Lamar Jackson to Patriots chatter heating up, following Bill Belichick’s contract comment

It was clear that New England Patriots coach Bill Belichick mentioned Lamar Jackson’s contract that the NFL world would pick it up and see how far they could go with it.

“Without a doubt,” Belichick said at a recent media conference, when asked if Jackson answered questions about his ability to play with pocket. “It’s the player type, the MVP type candidate. I think he’s more than just answering them. But, we’ll see what his contract is, who will answer him.”

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We’re used to grilling Belichick with more butter than a Tomahawk steak fresh off the grill, before eating it and at the next meal to serve as fodder for the insatiable hunger of the greatest coach in NFL history. for going.

Sure, those comments serve to thicken Jackson for the Patriots’ defense for Sunday’s feast.

Or, maybe — just maybe — there’s more to Belichick’s sudden interest in Jackson’s contract. To be honest, it was really strange to say this for a coach who rarely talks openly on such topics.

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That doesn’t mean that Mack Jones is a worse quarterback than Jackson or vice versa. We can save that pitchfork argument for another day.

But a real case can be made that Jackson might just be the better quarterback for the Patriots offense struggling to make explosive play. As long as Belichick is the de facto general manager, the Patriots will probably never have a valid No. 1 receiver. Jones isn’t going to field and isn’t looking anywhere under the guise of offensive firepower near him at the University of Alabama—at least not in New England.

Think of all the years that Patriots fans saluted the prospect of pairing legendary quarterback Tom Brady with an elite outside receiver. He played with Randy Moss for a full year and broke NFL records. But then it was back to a good receiving core with a top-shelf slot receiver and a great tight end.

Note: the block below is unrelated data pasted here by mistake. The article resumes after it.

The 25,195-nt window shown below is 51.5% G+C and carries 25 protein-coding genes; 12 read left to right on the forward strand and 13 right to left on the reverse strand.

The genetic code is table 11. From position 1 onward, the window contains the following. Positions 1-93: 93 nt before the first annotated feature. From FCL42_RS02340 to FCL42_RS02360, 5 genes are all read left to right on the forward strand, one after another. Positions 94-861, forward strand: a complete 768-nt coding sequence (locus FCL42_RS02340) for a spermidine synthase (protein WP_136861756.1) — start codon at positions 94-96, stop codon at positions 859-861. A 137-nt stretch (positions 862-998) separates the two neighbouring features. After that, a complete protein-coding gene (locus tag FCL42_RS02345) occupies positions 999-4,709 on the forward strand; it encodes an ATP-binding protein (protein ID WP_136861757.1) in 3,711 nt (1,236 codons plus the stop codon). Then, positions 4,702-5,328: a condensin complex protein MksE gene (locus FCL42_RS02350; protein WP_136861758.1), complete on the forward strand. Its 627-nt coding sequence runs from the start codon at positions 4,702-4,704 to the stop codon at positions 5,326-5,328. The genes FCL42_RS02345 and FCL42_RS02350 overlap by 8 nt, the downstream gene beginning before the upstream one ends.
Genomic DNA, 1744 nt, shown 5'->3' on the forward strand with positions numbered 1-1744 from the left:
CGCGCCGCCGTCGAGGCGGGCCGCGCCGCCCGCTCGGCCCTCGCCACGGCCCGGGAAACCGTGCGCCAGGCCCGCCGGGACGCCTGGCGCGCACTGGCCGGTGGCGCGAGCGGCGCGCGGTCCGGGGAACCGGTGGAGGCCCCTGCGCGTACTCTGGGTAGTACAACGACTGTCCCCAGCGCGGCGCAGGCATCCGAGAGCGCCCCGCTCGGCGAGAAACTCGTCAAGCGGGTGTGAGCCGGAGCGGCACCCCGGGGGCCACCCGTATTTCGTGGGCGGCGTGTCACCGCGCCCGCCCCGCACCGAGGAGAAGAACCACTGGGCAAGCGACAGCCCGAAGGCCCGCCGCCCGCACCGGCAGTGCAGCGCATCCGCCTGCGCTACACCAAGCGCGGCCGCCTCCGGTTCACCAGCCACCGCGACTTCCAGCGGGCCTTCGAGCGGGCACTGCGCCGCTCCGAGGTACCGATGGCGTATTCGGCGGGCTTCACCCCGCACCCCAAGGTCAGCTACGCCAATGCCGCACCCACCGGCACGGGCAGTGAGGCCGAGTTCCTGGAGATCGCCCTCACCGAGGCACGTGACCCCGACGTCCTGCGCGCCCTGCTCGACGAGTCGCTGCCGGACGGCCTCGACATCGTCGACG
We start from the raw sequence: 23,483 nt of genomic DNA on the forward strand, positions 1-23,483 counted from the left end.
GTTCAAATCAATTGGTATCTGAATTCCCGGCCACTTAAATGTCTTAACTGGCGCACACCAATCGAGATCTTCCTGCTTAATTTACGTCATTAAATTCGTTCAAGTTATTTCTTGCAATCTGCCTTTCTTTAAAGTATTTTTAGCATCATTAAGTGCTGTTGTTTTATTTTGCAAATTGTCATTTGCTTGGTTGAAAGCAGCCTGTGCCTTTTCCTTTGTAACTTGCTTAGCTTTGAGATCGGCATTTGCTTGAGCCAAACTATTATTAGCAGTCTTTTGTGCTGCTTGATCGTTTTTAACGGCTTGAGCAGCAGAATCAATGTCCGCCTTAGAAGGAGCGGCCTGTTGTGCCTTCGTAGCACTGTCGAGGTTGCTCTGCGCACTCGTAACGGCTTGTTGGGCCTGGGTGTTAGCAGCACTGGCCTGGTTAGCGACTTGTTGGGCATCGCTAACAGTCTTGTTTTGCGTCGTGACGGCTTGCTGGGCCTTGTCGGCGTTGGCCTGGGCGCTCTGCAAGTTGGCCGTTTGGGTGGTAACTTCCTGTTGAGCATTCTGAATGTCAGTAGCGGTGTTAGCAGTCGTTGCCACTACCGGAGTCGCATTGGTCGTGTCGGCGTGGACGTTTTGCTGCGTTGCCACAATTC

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The difference with Brady being at the center is that he is the greatest quarterback ever to play the game. Jones is really good at this point in his career, and with the right coach and system, he can push that bar even further.

But is this new offensive identity for the Patriots really what’s best for Jones? This isn’t a Patriots offense of the past where Brady was throwing slings at players no one had ever heard of.

It is a run-first offense with a focus on short-passing games and limiting turnovers. It is the polar opposite of Jones deep throwing DeVonta Smith and Jaylen Waddell for a championship-winning Alabama team, which also had Nazi Harris coming out of the backfield.

Jackson is an anomaly due to the fact that he is in danger of running his own house. He is responsible for avoiding an all-out headache due to his ability to ruin the game with his feet. His style of play fits like a glove to what Belichick wants to do aggressively.

Meanwhile, Jones is similar to Brady, who headed for greener pastures in Tampa Bay and more achieving talent. Imagine how different Jones’ game might look if he were to throw out Mike Evans, Chris Godwin, and Julio Jones.

But instead, he is implicated in crime along with Jacobi Meyers, Nelson Agholor, Kendrick Bourne, and DeVente Parker. It’s not exactly a situation that anyone would dub for a 24-year-old quarterback as a purge. The Patriots made it to the playoffs in Jones’ rookie season last year after missing the postseason in 2020.

As long as Belichick is barking instructions from the sidelines, there’s always hope.

The whole Jackson contract thing most likely means nothing. Of course, that won’t stop the public from talking and speculating, especially if the Patriots continue to struggle this season. But there are too many odds to consider that nonsense as anything more than a pipe dream discussion.

The Baltimore leading man under center has a higher stake than a future teammate for the Patriots — for now.

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